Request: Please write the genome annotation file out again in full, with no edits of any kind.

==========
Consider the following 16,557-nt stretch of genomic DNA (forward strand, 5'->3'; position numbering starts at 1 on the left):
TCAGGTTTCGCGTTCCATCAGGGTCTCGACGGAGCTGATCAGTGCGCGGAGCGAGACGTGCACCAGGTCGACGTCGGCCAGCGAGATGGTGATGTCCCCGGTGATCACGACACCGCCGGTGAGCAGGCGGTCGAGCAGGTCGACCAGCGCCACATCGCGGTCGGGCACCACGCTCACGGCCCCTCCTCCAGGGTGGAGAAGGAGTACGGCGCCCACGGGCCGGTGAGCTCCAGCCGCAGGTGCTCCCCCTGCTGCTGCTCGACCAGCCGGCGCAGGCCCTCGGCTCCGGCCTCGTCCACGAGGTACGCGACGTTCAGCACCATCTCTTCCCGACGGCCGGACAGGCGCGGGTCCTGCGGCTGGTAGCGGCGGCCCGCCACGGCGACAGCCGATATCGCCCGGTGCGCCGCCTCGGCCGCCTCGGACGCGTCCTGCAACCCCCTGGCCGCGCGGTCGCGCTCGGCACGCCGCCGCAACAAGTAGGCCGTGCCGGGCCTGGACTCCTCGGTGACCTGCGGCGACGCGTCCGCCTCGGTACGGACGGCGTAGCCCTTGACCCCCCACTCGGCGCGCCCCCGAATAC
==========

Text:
Consider the following 16,557-nt stretch of genomic DNA (forward strand, 5'->3'; position numbering starts at 1 on the left):
TCAGGTTTCGCGTTCCATCAGGGTCTCGACGGAGCTGATCAGTGCGCGGAGCGAGACGTGCACCAGGTCGACGTCGGCCAGCGAGATGGTGATGTCCCCGGTGATCACGACACCGCCGGTGAGCAGGCGGTCGAGCAGGTCGACCAGCGCCACATCGCGGTCGGGCACCACGCTCACGGCCCCTCCTCCAGGGTGGAGAAGGAGTACGGCGCCCACGGGCCGGTGAGCTCCAGCCGCAGGTGCTCCCCCTGCTGCTGCTCGACCAGCCGGCGCAGGCCCTCGGCTCCGGCCTCGTCCACGAGGTACGCGACGTTCAGCACCATCTCTTCCCGACGGCCGGACAGGCGCGGGTCCTGCGGCTGGTAGCGGCGGCCCGCCACGGCGACAGCCGATATCGCCCGGTGCGCCGCCTCGGCCGCCTCGGACGCGTCCTGCAACCCCCTGGCCGCGCGGTCGCGCTCGGCACGCCGCCGCAACAAGTAGGCCGTGCCGGGCCTGGACTCCTCGGTGACCTGCGGCGACGCGTCCGCCTCGGTACGGACGGCGTAGCCCTTGACCCCCCACTCGGCGCGCCCCCGAATAC